Scalise says that whatever the “drama in Washington ... I’m supporting Kevin.”

McCarthy is in for a tough fight. Like his Senate equivalent, Minority Leader Mitch McConnell (R-Ky.), Republicans are conflicted about McCarthy as a conservative leader.

Many members, particularly those who align with former President Donald Trump’s brand of populism, may be concerned not only about McCarthy’s conservative credentials, but also about how their constituents would respond to a vote for McCarthy as speaker. Republican voters are too lukewarm in their enthusiasm for McCarthy for the liking of some.

Adding to McCarthy’s troubles, the House seems likely to be Republican by relatively slim margins, meaning that Republicans will need to corral a likely thin majority behind a single candidate.

Unlike votes for party leadership, the speaker’s race is decided by a canvass of the entire House.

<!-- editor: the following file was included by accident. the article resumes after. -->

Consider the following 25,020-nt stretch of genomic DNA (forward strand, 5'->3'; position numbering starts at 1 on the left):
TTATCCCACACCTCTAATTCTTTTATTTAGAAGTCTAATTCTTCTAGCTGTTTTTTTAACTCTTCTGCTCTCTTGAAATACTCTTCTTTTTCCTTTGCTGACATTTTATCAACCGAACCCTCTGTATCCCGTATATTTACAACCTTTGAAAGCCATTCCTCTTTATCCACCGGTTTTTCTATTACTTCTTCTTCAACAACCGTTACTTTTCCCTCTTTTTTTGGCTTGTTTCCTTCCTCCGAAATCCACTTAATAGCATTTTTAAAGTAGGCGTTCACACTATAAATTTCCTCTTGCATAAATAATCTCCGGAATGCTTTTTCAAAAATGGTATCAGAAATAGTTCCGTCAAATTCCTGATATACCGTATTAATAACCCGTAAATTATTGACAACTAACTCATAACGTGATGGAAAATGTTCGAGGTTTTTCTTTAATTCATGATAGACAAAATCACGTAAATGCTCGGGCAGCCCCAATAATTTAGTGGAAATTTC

Historically, the minority party without fail votes against the majority party’s picks—meaning that McCarthy can count on just under half of the House opposing him by default.

The rest will fall to Republicans. If only a handful of lawmakers oppose McCarthy’s bid, and stand strong in their opposition to McCarthy, it will be enough to deprive McCarthy of the needed support of 50 percent of the lower chamber.

In sum, this means that McCarthy is far from guaranteed to occupy the speaker’s seat next year, though he is the most likely pick for the time being.

Scalise Going For Majority Leader

Scalise also announced on Nov. 9 that he would seek the position of majority leader next year.
“I am asking for your support to be the next House Majority Leader,” Scalise said in a letter to colleagues.

“The American people deserve a House of Representatives that can move the agenda that was promised to them on the campaign trail,” he continued. “As your Majority Leader, I will work relentlessly to usher our vision through the House and show the country how conservative ideas can solve the problems that families are facing.”

Unlike the battle for the speaker’s gavel, majority leader is a position that will be voted on within the GOP caucus. This means that Scalise and other GOP leaders will have an easier time winning their positions than McCarthy.

Scalise currently serves as House minority whip. In his letter, Scalise pulled on his track record as whip to make his case for the position.